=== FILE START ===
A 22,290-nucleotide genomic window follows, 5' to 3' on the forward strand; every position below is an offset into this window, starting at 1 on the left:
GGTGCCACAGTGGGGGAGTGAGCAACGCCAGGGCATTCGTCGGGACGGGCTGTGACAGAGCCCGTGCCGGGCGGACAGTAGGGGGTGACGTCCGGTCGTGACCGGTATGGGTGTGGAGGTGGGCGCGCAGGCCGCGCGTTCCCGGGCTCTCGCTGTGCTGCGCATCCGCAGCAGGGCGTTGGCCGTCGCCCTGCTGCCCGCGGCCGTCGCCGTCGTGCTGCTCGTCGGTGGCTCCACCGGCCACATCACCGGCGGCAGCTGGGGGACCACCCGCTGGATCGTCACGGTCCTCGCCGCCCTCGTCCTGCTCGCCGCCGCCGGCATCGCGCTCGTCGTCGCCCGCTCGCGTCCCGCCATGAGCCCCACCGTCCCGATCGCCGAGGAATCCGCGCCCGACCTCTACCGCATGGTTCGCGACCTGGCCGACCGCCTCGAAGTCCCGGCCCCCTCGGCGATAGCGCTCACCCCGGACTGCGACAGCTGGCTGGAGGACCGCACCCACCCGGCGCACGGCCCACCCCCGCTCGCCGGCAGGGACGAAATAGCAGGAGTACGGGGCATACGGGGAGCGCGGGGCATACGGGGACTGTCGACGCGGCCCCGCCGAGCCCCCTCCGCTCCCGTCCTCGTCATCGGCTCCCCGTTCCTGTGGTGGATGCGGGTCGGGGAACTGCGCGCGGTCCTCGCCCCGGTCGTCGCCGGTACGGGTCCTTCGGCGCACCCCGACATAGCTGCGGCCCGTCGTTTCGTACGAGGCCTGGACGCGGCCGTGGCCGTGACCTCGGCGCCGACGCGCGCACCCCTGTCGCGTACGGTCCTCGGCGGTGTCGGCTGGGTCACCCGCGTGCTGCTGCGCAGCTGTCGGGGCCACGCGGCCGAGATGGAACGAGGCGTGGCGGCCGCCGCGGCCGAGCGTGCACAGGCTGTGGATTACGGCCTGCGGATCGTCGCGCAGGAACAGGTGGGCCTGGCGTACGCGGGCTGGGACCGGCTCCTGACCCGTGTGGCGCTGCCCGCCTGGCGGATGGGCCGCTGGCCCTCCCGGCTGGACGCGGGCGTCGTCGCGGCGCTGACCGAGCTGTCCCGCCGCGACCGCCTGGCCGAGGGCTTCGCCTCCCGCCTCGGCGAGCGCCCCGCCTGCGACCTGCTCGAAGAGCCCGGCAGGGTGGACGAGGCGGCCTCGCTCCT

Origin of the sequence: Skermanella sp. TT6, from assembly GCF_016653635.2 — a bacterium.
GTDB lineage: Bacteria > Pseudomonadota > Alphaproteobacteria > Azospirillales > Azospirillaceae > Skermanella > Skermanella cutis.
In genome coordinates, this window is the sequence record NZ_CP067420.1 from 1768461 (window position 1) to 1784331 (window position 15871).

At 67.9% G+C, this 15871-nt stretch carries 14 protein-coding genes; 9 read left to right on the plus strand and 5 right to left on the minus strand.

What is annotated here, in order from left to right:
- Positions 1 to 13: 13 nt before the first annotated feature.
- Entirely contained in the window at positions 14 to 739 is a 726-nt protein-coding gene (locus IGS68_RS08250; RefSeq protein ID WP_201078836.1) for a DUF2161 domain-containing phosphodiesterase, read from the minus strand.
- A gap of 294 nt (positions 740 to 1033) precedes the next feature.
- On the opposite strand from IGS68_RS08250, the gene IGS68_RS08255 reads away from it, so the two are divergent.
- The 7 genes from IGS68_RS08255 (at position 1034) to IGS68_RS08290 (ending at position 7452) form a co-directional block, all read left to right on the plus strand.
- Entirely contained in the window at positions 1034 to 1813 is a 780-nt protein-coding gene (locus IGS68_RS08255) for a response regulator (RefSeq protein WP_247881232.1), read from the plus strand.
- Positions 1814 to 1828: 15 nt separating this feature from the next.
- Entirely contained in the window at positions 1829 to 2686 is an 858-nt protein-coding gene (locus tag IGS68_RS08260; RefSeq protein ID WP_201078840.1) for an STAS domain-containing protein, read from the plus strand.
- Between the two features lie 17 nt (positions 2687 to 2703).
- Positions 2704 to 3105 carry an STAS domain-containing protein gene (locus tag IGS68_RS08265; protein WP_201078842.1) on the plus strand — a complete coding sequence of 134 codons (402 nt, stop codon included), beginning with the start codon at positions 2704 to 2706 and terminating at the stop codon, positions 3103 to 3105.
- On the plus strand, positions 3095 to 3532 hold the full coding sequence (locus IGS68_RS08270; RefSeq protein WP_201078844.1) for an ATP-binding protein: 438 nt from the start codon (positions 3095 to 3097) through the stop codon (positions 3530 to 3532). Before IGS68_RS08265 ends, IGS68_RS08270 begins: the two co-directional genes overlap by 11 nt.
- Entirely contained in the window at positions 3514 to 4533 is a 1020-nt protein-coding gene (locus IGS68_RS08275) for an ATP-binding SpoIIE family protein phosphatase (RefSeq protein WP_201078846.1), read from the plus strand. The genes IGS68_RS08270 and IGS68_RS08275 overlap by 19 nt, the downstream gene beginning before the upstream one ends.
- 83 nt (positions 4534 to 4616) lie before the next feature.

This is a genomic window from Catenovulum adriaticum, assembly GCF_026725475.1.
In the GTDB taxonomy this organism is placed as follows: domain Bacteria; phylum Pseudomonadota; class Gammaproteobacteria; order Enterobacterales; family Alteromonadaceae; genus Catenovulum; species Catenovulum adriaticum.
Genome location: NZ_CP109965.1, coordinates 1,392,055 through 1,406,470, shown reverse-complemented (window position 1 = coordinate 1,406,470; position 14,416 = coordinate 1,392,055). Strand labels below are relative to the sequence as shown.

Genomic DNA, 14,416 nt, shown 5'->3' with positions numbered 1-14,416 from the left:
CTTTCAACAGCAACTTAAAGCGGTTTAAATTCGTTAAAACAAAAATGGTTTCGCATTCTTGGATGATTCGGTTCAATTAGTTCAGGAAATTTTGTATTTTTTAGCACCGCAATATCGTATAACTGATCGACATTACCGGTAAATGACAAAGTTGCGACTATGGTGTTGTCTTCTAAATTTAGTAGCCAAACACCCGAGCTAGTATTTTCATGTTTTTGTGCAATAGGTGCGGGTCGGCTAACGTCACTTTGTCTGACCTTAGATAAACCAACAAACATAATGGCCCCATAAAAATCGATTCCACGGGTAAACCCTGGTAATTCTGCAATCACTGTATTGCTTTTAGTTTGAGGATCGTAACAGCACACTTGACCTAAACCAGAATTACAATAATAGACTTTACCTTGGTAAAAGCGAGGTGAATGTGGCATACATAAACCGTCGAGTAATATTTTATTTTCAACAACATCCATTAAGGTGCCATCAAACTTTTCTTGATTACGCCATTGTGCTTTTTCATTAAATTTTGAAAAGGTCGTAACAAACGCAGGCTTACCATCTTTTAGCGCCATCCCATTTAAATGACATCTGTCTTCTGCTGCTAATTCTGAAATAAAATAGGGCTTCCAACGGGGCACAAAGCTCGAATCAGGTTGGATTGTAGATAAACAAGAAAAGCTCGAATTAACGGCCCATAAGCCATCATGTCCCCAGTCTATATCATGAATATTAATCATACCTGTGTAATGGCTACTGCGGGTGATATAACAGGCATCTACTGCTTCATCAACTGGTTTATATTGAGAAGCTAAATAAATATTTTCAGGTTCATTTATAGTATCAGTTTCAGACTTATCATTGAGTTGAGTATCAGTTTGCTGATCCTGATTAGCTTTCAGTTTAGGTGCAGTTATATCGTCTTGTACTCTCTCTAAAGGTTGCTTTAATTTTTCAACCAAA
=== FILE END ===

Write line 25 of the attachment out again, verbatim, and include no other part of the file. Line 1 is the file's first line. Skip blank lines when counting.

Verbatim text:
CTTTCAACAGCAACTTAAAGCGGTTTAAATTCGTTAAAACAAAAATGGTTTCGCATTCTTGGATGATTCGGTTCAATTAGTTCAGGAAATTTTGTATTTTTTAGCACCGCAATATCGTATAACTGATCGACATTACCGGTAAATGACAAAGTTGCGACTATGGTGTTGTCTTCTAAATTTAGTAGCCAAACACCCGAGCTAGTATTTTCATGTTTTTGTGCAATAGGTGCGGGTCGGCTAACGTCACTTTGTCTGACCTTAGATAAACCAACAAACATAATGGCCCCATAAAAATCGATTCCACGGGTAAACCCTGGTAATTCTGCAATCACTGTATTGCTTTTAGTTTGAGGATCGTAACAGCACACTTGACCTAAACCAGAATTACAATAATAGACTTTACCTTGGTAAAAGCGAGGTGAATGTGGCATACATAAACCGTCGAGTAATATTTTATTTTCAACAACATCCATTAAGGTGCCATCAAACTTTTCTTGATTACGCCATTGTGCTTTTTCATTAAATTTTGAAAAGGTCGTAACAAACGCAGGCTTACCATCTTTTAGCGCCATCCCATTTAAATGACATCTGTCTTCTGCTGCTAATTCTGAAATAAAATAGGGCTTCCAACGGGGCACAAAGCTCGAATCAGGTTGGATTGTAGATAAACAAGAAAAGCTCGAATTAACGGCCCATAAGCCATCATGTCCCCAGTCTATATCATGAATATTAATCATACCTGTGTAATGGCTACTGCGGGTGATATAACAGGCATCTACTGCTTCATCAACTGGTTTATATTGAGAAGCTAAATAAATATTTTCAGGTTCATTTATAGTATCAGTTTCAGACTTATCATTGAGTTGAGTATCAGTTTGCTGATCCTGATTAGCTTTCAGTTTAGGTGCAGTTATATCGTCTTGTACTCTCTCTAAAGGTTGCTTTAATTTTTCAACCAAA